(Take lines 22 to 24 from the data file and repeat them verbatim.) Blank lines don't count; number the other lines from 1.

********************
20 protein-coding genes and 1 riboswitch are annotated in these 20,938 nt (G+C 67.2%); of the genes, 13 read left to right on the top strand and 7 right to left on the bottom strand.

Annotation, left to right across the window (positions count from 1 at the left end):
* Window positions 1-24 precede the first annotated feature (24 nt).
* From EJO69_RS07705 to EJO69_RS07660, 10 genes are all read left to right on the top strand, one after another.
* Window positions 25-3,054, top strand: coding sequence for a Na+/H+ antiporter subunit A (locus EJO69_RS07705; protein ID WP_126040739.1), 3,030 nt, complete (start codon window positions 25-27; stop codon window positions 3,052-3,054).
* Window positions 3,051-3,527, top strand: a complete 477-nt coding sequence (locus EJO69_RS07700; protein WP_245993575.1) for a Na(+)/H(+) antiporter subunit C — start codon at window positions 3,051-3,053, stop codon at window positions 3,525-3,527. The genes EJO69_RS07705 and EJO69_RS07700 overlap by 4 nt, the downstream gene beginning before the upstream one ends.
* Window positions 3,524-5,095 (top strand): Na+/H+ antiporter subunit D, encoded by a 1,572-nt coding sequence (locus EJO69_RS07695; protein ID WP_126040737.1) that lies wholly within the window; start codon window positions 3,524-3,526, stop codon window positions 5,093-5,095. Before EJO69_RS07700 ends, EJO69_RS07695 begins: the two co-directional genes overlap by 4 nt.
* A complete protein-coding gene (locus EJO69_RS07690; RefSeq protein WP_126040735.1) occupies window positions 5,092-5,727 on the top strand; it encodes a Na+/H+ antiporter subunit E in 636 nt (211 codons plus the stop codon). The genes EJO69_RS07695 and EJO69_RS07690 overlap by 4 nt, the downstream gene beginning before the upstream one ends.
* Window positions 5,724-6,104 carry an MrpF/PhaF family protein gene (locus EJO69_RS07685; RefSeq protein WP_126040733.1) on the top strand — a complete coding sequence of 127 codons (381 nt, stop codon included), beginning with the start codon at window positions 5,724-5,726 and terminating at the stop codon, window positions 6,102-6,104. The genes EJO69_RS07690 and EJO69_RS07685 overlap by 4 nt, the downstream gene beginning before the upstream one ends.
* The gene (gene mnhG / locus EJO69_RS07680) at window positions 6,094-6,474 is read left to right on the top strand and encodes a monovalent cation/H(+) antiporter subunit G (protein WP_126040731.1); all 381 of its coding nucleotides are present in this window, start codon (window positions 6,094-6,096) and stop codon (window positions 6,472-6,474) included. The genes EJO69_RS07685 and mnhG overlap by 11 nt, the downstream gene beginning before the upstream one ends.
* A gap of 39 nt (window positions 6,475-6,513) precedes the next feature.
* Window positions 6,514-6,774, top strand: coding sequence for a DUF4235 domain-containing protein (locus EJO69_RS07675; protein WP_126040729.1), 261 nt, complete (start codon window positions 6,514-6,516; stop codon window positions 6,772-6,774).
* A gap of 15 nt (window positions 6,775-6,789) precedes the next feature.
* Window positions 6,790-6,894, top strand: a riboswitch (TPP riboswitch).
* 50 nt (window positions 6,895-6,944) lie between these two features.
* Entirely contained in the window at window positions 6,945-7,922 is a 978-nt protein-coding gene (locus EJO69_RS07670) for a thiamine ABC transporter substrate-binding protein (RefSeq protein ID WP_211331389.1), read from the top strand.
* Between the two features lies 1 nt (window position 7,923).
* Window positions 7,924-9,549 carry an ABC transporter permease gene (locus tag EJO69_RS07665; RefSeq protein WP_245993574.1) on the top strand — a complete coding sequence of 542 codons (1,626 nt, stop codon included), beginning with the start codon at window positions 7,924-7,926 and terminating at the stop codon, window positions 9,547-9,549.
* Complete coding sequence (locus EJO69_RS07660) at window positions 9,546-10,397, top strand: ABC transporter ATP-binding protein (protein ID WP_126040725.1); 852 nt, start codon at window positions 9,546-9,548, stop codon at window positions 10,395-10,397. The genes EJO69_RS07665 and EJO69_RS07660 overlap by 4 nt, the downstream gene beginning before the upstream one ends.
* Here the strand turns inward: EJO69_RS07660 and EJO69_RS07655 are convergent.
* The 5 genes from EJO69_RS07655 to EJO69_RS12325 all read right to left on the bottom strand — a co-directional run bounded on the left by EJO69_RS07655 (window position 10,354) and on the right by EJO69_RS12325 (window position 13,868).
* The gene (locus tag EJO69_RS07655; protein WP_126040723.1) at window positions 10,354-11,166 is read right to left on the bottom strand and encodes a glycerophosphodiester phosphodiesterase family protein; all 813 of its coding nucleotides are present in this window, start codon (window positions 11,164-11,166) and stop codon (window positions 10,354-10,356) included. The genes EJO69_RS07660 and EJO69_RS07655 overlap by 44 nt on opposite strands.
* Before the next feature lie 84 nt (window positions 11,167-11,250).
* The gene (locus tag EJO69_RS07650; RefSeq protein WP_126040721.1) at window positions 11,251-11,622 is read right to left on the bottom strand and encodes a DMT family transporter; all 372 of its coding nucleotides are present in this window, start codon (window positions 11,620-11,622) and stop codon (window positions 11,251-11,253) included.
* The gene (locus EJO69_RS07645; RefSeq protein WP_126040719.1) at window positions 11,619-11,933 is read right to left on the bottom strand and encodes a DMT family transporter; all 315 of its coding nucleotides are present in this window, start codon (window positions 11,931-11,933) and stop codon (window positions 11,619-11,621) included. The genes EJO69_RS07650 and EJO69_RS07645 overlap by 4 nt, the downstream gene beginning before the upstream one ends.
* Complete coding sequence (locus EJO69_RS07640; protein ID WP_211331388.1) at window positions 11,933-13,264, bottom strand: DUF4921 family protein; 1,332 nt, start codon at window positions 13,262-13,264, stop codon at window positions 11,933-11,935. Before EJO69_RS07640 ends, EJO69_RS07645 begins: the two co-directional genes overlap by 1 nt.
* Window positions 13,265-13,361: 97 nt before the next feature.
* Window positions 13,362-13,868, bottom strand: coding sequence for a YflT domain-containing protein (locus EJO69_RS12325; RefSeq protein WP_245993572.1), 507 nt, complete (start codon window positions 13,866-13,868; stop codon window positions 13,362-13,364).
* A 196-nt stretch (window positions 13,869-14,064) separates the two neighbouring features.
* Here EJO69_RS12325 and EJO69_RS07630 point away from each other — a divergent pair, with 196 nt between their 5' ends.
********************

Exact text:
* The gene (locus tag EJO69_RS07655; protein WP_126040723.1) at window positions 10,354-11,166 is read right to left on the bottom strand and encodes a glycerophosphodiester phosphodiesterase family protein; all 813 of its coding nucleotides are present in this window, start codon (window positions 11,164-11,166) and stop codon (window positions 10,354-10,356) included. The genes EJO69_RS07660 and EJO69_RS07655 overlap by 44 nt on opposite strands.
* Before the next feature lie 84 nt (window positions 11,167-11,250).
* The gene (locus tag EJO69_RS07650; RefSeq protein WP_126040721.1) at window positions 11,251-11,622 is read right to left on the bottom strand and encodes a DMT family transporter; all 372 of its coding nucleotides are present in this window, start codon (window positions 11,620-11,622) and stop codon (window positions 11,251-11,253) included.